Reviewer – Mark Clegg
In 1953 Sandy Wilson scored a massive hit with his pastiche of 1920s musicals, The Boy Friend. Still performed today, this musical comedy is an affectionate and warmly amusing love letter to the works of the likes of Rogers &Hart. Wilson would prove to be rather a one-hit-wonder but despite this, collected on this newly released CD are the original cast recordings of two of his lesser known works – a ‘serious’ pantomime and musical about a man tricked into marrying a chimp. Yes, you read that right.
His Monkey Wife from 1971 is based on John Collier’s 1930 book of the same name. The plot begins as a farce and ends in melodrama as an explorer brings a female chimp from Africa to London, unaware that she is desperately in love with him. After tricking him into marrying her, the chimp finds fame and fortune on the stage while he becomes a penniless drunk. It’s A Star is Born by way of Curious George. The Kong and I perhaps?
In the hands of another, this musical could easily (and perhaps rightly) be a commentary on society’s attitude towards interracial relationships. However Wilson’s lightness of touch is very much apparent here, and there are no hints of anything so controversial – at least not in the score. The music and lyrics here have The Boy Friend’s froth with none of the fun and the entire score suffers from being rather twee and forgettable. The cast of eight all give spirited performances even if they are not always pleasant to listen to.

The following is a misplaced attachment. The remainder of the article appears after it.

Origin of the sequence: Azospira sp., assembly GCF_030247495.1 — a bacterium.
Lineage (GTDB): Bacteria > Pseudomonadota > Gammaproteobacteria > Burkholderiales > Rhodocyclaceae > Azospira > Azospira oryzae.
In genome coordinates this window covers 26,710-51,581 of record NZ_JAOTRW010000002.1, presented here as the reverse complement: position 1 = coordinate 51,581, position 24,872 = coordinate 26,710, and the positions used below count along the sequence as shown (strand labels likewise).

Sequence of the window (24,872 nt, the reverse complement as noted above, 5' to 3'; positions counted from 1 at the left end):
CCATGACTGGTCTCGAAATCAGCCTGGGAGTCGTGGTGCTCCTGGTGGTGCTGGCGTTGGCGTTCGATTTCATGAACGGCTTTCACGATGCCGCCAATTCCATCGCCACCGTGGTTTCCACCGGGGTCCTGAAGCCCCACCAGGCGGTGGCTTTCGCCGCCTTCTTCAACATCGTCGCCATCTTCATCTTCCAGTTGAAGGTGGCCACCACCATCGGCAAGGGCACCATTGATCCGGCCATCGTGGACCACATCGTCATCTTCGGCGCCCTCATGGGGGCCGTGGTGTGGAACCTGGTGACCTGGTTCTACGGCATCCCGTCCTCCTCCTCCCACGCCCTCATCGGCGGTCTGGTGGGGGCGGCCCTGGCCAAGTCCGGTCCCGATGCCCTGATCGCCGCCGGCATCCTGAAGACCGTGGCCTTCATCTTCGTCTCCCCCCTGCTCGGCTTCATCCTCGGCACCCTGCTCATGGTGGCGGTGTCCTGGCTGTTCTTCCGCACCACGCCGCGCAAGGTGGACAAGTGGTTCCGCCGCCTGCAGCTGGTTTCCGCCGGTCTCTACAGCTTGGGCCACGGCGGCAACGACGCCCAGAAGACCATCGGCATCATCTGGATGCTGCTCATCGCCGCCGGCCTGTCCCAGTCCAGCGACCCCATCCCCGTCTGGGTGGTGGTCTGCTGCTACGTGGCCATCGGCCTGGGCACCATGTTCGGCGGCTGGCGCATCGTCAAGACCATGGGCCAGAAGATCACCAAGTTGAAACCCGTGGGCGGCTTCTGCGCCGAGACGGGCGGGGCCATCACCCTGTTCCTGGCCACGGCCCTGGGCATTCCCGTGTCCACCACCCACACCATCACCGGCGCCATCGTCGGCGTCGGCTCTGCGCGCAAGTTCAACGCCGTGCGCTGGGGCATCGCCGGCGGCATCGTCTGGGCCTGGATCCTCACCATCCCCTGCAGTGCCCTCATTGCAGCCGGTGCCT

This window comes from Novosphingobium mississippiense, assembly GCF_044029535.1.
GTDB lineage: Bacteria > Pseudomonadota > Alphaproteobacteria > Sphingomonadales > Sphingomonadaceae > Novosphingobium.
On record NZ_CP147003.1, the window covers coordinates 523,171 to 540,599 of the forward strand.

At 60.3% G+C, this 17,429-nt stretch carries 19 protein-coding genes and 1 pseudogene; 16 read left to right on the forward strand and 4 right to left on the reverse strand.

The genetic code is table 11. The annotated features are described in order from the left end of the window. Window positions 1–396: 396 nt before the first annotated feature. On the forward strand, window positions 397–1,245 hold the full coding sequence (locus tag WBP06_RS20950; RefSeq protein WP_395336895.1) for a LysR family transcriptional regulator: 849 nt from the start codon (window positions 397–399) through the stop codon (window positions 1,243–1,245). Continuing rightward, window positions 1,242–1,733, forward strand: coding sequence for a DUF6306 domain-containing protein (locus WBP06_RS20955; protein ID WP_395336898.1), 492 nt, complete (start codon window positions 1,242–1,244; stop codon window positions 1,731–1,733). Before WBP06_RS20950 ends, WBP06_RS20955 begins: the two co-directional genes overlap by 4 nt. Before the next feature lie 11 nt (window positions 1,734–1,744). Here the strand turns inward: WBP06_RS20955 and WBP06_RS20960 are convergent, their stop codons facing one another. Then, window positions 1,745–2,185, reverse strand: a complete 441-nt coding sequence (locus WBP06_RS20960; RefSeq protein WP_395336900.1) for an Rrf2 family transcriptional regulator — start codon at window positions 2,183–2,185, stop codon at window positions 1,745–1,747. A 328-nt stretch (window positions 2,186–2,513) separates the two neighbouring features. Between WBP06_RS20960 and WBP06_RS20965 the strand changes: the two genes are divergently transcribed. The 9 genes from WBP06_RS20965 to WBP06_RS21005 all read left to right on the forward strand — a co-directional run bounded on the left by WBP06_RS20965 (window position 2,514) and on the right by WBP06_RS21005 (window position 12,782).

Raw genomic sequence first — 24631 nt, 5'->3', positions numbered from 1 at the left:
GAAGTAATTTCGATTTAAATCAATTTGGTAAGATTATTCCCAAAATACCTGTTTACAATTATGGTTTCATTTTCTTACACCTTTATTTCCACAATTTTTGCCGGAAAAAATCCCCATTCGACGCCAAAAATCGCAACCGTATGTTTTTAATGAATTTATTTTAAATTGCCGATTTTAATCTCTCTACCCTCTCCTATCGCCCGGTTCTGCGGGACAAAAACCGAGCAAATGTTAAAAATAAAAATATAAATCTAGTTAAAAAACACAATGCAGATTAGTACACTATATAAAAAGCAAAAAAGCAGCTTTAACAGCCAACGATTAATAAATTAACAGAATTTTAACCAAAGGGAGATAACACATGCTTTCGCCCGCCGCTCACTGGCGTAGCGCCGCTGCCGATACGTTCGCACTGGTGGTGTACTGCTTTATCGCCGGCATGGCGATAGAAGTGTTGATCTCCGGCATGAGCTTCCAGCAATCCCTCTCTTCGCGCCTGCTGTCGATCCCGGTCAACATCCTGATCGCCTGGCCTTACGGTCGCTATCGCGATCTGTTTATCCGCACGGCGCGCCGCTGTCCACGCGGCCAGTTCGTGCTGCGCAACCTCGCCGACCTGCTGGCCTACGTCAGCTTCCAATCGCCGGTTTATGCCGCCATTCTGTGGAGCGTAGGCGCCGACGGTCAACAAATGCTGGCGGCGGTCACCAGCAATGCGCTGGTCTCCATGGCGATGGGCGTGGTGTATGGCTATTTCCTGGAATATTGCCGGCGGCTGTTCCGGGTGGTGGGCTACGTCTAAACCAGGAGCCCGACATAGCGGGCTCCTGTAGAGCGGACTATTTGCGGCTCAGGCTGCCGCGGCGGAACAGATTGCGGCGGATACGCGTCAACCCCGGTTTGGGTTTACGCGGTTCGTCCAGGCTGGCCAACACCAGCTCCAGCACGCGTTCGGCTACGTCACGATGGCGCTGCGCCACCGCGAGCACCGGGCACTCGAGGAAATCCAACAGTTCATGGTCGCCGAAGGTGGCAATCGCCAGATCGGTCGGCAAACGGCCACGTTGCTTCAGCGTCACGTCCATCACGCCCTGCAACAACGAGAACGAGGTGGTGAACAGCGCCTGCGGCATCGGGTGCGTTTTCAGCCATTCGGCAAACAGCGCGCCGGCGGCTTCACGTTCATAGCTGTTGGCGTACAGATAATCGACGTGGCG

The second half of the CD is taken up with Wilson’s Aladdin. In 1979 the Lyric Theatre, Hammersmith approached Wilson to write their Christmas pantomime. As Wilson knew nothing of panto, he decided instead to write a musical adaptation of Aladdin from the original Arabian Nights tale that was still aimed at a family audience. The result is an interesting hybrid that has elements of both panto and musical theatre and is a lot more successful as a standalone score than His Monkey Wife. Hated by critics at the time, Wilson’s version of Aladdin is ripe for reassessment with both music and lyrics showing him at his most playful. Apart from a few ballads, most of the songs are fun music hall style pieces that are very ably handled by the talented cast. In particular Tuang Kee Po and Life in the Laundry sung by Joe Melia as the dame and Wicked which gives Aubrey Woods a wonderful chance to chew some scenery as Abanazar.
It’s said that everyone has at least one masterpiece in them. Wilson’s was undoubtedly The Boy Friend, but this CD shows that he came close a second time – you will just need to skip past all of the songs about a monkey to get to it.
Available from Stage Door Records